If someone does come along and throw your peace out of kilter, you have the option of following the light blue blazes along the shore of the lake toward the monument and into the peaceful woods, where you can leave the screams behind. The beginning of the trail is thickly lined with lush, green ferns. As it begins its ascent, the path becomes a bit rocky. You’ll begin to hear the trickling of a small stream to your left, and then the trail splits. Hang a right and hike a short distance to where the trail comes out of the woods near the park office. I realize that “short” is a relative term but if you are even moderately into walking, this should be cake.
From here I hang a left away from the office and follow the road to the Dryden-Kuser Natural area, which is also known as the Cedar Swamp. According to the state’s website, this Atlantic white cedar swamp is the highest elevation swamp of its kind in the world. You can get an interpretive trail guide at the office.
About a quarter of the way around the swamp there is a boardwalk that cuts through the middle of it. I highly recommend taking it across and looking closely at all the happenings on either side of the walkway. In late spring and early summer rhododendrons, blue flag, and wild calla bloom. A thick layer of sphagnum moss gives it a magical, fantasy-like feel.
Then again, that could just be me. I love swamps. They are some of my favorite places to be. They may be a bit smelly, a bit buggy, a bit mucky, but you won’t find a place that’s more alive. And you never know who might show up. My very first close encounter with black bears was at a swamp in HPSP. It was quite a funny scene.
As I emerged from the swamp, I came face to face with a mama bear and her two cubs. We all began backing away from one another and found a tree to hide behind. We then peeked out from our respective trees to gawk at one another for several minutes before mama wandered into the swamp with her babies.
On a more recent trip in June, I was putting my boat into the water when along came a beaver. Jersey beavers tend to have a bit of an attitude–surprise, surprise. Once aware of my presence, they usually slap their tails on the water with that tell-tale kerplunk and disappear under the surface.
This time the beaver seemed very curious and slowly zigzagged toward me. It would get within 15 feet or so, retreat and repeat. Unfortunately, I was still too close to shore and was being eaten alive by giant, man-eating, Jersey mosquitoes. I finally had to move deeper into the swamp, but I followed the beaver to its lodge where it continued its cat and mouse game.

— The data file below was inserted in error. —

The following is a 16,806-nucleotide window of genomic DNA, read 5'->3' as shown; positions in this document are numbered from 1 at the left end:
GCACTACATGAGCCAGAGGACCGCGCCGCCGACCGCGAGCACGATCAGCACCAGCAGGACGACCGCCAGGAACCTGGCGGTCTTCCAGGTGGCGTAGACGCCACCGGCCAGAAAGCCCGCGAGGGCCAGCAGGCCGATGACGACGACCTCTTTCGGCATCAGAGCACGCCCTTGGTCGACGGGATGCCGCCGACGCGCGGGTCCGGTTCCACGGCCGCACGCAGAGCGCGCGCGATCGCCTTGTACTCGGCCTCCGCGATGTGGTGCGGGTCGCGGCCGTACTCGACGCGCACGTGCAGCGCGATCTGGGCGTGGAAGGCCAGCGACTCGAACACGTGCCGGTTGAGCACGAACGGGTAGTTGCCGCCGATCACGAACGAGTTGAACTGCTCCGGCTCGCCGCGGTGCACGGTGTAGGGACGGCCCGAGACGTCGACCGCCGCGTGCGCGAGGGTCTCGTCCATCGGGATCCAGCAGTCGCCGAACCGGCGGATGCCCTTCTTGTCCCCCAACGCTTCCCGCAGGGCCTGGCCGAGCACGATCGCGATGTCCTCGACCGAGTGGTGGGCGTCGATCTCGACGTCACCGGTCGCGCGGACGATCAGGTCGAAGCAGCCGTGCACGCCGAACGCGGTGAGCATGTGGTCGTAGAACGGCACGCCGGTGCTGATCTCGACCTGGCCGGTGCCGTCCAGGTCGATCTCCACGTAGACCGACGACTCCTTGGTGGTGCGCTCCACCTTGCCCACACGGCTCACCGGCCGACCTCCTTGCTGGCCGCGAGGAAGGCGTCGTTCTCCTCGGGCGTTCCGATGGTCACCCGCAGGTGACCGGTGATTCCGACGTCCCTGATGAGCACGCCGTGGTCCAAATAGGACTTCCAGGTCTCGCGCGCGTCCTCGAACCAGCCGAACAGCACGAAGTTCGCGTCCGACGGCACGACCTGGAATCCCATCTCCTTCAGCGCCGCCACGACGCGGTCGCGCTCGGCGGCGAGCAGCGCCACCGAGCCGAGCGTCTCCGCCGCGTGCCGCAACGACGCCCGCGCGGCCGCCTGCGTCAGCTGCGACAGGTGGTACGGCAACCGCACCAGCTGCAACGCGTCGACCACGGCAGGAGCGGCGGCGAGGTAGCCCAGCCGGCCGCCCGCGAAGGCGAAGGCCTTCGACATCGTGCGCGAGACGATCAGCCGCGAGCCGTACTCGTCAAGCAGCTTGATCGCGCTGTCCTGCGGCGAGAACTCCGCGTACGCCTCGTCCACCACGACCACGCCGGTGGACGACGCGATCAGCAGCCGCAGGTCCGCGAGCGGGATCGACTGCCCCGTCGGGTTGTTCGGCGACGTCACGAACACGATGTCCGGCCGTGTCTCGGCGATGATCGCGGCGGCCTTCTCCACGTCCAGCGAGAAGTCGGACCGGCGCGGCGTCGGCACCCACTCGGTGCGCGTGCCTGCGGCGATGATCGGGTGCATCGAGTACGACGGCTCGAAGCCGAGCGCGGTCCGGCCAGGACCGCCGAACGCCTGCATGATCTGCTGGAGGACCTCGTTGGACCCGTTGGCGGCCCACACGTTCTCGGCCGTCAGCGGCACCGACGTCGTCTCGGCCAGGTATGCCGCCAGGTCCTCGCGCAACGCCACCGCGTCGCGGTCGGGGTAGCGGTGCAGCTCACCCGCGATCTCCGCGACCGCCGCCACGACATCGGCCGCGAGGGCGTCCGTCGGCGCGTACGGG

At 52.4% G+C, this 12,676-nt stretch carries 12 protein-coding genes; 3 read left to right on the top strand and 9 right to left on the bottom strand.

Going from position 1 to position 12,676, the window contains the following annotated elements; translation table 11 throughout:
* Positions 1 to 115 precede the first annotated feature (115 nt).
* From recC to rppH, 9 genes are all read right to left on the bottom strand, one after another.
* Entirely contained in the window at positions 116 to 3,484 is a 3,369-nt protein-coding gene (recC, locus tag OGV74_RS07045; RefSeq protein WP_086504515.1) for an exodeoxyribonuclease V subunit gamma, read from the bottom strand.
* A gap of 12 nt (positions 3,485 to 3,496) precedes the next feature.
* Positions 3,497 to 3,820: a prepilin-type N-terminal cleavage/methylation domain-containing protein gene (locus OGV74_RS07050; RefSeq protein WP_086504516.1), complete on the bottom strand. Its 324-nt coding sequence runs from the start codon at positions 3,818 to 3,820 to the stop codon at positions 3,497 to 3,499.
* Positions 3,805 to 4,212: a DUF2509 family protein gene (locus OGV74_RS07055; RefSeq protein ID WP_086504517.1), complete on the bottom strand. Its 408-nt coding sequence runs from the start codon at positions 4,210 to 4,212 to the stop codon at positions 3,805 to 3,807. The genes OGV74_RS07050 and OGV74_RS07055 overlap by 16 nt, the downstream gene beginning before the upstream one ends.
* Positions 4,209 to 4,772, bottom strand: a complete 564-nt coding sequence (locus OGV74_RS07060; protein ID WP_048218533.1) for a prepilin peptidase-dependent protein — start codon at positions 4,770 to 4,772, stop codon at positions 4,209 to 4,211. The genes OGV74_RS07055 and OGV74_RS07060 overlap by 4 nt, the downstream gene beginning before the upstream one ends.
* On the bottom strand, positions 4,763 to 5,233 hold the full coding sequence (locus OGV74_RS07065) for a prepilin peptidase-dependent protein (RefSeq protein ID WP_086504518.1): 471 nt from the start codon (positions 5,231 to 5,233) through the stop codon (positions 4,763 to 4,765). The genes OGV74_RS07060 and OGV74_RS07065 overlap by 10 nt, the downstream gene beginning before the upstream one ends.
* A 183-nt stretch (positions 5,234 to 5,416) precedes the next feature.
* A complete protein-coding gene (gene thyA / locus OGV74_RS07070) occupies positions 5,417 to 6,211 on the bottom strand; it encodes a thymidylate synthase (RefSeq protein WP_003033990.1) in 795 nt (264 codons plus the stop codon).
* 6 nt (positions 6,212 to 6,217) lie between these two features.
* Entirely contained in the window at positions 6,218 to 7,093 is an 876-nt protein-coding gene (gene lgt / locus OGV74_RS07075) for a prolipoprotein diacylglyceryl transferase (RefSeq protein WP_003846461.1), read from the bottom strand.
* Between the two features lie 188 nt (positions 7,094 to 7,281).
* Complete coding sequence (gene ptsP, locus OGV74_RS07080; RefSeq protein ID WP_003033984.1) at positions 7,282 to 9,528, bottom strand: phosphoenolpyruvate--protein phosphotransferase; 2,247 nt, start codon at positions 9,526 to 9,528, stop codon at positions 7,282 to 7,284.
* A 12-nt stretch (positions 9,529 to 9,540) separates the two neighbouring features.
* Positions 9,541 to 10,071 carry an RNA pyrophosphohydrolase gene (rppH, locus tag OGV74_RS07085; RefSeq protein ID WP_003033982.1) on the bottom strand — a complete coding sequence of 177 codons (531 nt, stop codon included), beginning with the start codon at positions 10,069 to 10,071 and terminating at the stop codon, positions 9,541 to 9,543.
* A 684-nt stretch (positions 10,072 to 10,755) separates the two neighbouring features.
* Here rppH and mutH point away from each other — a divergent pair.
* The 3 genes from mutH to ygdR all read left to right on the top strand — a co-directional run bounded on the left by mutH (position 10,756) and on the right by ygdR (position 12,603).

Suddenly, there was lot of commotion behind me in the distance. I began to slowly row toward the sound, when I saw something stick its head out of the water. To my old, less thane20/20 eyes, it looked like a snake–a really, really big snake–and it was steaming toward me. In actuality, it probably wasn’t moving all that fast. It’s all about perception.
It’s quite extraordinary how many thoughts can course through your brain in a relatively short span of time. “Holy [bleep], did someone release his python into the swamp?” I wondered. “No, the water’s too cold. It couldn’t survive. Could it? I don’t know. I can’t out row a python in the swamp. I’m going to have to beat it to death with my oar.”
So then I picked up my camera with the long lens attached to get a better look and, hopefully, a few shots before my imminent death and was relieved to find that it was just an otter. Then it was two otters and then a whole family of otters. They didn’t hang around long, but I did manage a couple of shots before they left.
A few years ago there was a heronry of six nesting pairs. Unfortunately, all the dead trees they had built their nests on fell into the swamp, so they are no longer there. However, there are plenty of other things to see, whether it’s this swamp or any of the others that help to make up this amazing park.
This is only a small slice of the wonders you can find. So you can turn your nose up at New Jersey, if you want to, but you’ll be missing a lot.